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Best Caliber for elk

Old 01-18-2010, 04:48 AM
  #21  
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Originally Posted by jaywalker
Does anyone know what elk actually tasts like? Good?
To me it taste just like pot roast. But then it's all in how it's prepared.
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Old 01-18-2010, 06:24 PM
  #22  
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Caliber doesn't matter anymore. Pick anything from a slingshot, Gammo air rifle, 12 guage, .22lr all the way up the ladder. Shot placement is the ONLY thing matters in todays world. At least that's what I hear.

Despite my many hours of practicing I am a piss poor shot because I haven't shot 500 elk over 50 years and every single one of them did not drop in their tracks. To make it worse sometimes I mis-judge wind and distance since I can't do trigonometry in my head, I need sctratch paper and sometimes I forget to bring it. Sometimes an animal even moves when I pull the trigger since my Jedi powers aren't strong enough to make them stay still. My x-ray vision is weak and I have hit small tree branches that I didn't see and I have inadvertanly nailed the shoulder bone in it's thickest part since I'm still learning how to curve a bullet path. I'm a wimp and sometimes I leave my benchrest in camp because it gets too heavy for me to carry and I have to shoot without it making me sometimes not perfectly steady. Hell I even have to shoot with both hands on my rifle and I cannot shoot a soda can at 200 yds and then shoot it 5 more times before it lands.

For guys like me I prefer something in the 7mm to .30 caliber range for starters. Anything bigger of course would work as well. If you're a better shot than me then just close your eyes and pull what ever you grab first out of the gun cabinet.
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Old 01-19-2010, 12:05 PM
  #23  
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Originally Posted by rather_be_huntin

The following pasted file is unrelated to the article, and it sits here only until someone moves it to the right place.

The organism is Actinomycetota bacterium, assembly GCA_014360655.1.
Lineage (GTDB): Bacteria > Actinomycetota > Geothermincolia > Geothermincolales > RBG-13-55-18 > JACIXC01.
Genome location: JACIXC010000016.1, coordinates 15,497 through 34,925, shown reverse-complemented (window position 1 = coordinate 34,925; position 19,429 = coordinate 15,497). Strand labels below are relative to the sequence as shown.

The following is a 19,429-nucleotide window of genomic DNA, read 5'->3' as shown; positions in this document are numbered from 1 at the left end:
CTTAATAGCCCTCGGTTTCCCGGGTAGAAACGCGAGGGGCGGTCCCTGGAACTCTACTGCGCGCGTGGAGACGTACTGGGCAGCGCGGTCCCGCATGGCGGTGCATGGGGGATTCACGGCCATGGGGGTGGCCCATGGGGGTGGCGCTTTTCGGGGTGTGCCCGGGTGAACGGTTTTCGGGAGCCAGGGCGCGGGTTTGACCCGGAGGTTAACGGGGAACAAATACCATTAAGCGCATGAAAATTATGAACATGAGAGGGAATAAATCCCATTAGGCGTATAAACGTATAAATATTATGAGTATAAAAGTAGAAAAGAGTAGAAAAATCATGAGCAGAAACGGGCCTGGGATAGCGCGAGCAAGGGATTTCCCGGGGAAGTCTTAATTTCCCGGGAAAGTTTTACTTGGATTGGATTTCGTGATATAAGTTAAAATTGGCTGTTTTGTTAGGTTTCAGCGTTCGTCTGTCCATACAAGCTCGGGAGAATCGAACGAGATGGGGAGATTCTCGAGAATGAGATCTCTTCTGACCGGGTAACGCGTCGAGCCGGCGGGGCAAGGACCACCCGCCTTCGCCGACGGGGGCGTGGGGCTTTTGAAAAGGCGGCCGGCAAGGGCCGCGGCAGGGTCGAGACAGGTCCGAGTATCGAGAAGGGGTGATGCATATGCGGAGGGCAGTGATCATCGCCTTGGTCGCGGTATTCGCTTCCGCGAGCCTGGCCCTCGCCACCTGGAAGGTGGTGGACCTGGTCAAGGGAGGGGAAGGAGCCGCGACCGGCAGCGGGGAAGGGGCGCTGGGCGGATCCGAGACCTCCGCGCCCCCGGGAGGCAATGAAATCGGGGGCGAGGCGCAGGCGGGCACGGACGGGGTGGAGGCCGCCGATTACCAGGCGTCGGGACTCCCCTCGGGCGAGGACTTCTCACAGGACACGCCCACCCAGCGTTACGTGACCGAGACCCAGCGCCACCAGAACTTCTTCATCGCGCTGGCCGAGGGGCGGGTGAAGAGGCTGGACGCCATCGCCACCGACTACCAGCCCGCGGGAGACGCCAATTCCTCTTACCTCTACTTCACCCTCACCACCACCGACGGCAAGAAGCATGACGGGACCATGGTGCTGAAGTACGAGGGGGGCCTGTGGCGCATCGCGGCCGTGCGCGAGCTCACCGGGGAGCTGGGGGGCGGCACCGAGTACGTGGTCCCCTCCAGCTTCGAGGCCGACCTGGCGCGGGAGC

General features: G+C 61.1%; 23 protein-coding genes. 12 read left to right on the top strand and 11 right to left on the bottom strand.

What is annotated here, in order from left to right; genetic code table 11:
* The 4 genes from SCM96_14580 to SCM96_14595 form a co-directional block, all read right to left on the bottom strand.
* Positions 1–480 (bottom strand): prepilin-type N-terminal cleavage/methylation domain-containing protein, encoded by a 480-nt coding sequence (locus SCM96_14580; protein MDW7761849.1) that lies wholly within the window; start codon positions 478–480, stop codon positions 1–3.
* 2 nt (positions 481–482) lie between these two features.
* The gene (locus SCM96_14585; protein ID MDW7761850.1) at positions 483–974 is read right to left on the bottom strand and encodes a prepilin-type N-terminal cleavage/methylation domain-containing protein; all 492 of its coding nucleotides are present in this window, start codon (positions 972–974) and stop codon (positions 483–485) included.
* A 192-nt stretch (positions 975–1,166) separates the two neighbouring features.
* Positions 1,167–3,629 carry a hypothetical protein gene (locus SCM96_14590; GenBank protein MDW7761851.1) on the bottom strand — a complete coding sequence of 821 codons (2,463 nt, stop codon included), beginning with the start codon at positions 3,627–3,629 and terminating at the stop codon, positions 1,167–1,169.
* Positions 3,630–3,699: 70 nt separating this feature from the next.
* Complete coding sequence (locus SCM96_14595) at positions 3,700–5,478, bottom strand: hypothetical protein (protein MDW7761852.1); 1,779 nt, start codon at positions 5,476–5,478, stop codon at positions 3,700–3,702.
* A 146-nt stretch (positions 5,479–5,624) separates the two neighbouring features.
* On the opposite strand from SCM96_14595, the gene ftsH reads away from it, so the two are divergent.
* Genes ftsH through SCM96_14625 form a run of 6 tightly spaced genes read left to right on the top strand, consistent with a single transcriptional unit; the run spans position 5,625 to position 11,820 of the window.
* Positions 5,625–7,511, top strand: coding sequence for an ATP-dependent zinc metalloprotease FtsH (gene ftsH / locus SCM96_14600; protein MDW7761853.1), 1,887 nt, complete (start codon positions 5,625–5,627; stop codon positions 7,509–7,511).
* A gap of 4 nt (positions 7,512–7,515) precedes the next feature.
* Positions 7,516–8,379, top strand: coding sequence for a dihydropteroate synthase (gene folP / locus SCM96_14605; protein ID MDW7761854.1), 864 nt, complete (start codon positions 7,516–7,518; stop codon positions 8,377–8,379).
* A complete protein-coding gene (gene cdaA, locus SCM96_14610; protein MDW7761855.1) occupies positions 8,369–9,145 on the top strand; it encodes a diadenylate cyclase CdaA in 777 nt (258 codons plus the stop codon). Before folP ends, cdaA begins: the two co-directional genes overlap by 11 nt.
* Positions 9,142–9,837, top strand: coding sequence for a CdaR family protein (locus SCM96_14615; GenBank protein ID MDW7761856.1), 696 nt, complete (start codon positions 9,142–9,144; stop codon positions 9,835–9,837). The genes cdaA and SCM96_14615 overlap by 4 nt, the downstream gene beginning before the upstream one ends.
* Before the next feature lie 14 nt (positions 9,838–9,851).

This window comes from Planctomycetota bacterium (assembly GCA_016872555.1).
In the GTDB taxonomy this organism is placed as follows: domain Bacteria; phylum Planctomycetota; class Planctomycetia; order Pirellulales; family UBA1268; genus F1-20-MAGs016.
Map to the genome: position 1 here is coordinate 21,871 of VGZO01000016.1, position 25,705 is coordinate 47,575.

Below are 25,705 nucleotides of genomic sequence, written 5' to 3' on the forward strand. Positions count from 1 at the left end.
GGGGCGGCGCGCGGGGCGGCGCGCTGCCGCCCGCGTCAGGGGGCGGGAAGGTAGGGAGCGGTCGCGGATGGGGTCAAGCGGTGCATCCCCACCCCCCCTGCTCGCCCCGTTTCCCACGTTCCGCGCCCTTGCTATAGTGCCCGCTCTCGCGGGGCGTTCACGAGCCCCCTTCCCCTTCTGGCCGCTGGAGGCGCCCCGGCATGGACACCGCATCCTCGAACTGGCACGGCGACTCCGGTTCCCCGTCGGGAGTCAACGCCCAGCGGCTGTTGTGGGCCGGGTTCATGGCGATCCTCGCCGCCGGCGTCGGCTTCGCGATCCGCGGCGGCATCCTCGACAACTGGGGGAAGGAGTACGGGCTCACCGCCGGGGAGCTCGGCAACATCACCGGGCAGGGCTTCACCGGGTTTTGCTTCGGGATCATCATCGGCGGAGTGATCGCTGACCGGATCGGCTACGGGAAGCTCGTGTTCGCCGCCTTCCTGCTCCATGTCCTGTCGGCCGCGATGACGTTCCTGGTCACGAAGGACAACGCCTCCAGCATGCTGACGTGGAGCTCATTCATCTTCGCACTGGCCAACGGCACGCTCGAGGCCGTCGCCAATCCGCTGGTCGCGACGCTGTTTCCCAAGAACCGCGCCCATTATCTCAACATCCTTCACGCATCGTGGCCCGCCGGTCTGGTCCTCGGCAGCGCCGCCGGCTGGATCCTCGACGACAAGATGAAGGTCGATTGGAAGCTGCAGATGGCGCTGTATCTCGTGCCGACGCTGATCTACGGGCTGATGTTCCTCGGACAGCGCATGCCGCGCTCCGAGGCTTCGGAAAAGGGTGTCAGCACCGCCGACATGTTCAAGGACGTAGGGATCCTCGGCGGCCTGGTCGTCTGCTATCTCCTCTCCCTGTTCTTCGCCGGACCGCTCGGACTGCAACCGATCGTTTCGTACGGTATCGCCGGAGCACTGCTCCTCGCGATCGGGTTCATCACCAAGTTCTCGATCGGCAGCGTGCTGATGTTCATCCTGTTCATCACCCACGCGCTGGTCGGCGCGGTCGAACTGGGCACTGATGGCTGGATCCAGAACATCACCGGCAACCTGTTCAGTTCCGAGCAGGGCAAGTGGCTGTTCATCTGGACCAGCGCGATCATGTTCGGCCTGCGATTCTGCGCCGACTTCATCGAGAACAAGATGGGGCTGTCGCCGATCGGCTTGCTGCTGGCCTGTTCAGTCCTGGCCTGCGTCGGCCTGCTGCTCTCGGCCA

Caliber doesn't matter anymore. Pick anything from a slingshot, Gammo air rifle, 12 guage, .22lr all the way up the ladder. Shot placement is the ONLY thing matters in todays world. At least that's what I hear.

Despite my many hours of practicing I am a piss poor shot because I haven't shot 500 elk over 50 years and every single one of them did not drop in their tracks. To make it worse sometimes I mis-judge wind and distance since I can't do trigonometry in my head, I need sctratch paper and sometimes I forget to bring it. Sometimes an animal even moves when I pull the trigger since my Jedi powers aren't strong enough to make them stay still. My x-ray vision is weak and I have hit small tree branches that I didn't see and I have inadvertanly nailed the shoulder bone in it's thickest part since I'm still learning how to curve a bullet path. I'm a wimp and sometimes I leave my benchrest in camp because it gets too heavy for me to carry and I have to shoot without it making me sometimes not perfectly steady. Hell I even have to shoot with both hands on my rifle and I cannot shoot a soda can at 200 yds and then shoot it 5 more times before it lands.

For guys like me I prefer something in the 7mm to .30 caliber range for starters. Anything bigger of course would work as well. If you're a better shot than me then just close your eyes and pull what ever you grab first out of the gun cabinet.
LMAO!!! Good post.
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Old 01-19-2010, 03:15 PM
  #24  
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In KY the .270 is the minimum legal caliber.

I normally deer hunt with a 7mm RM...which is more than enough for elk.

But if I had to select one rifle to hunt elk with (noting that elk live in rough areas sometimes inhabited by bears) I would go with a .338 Winchester Magnum.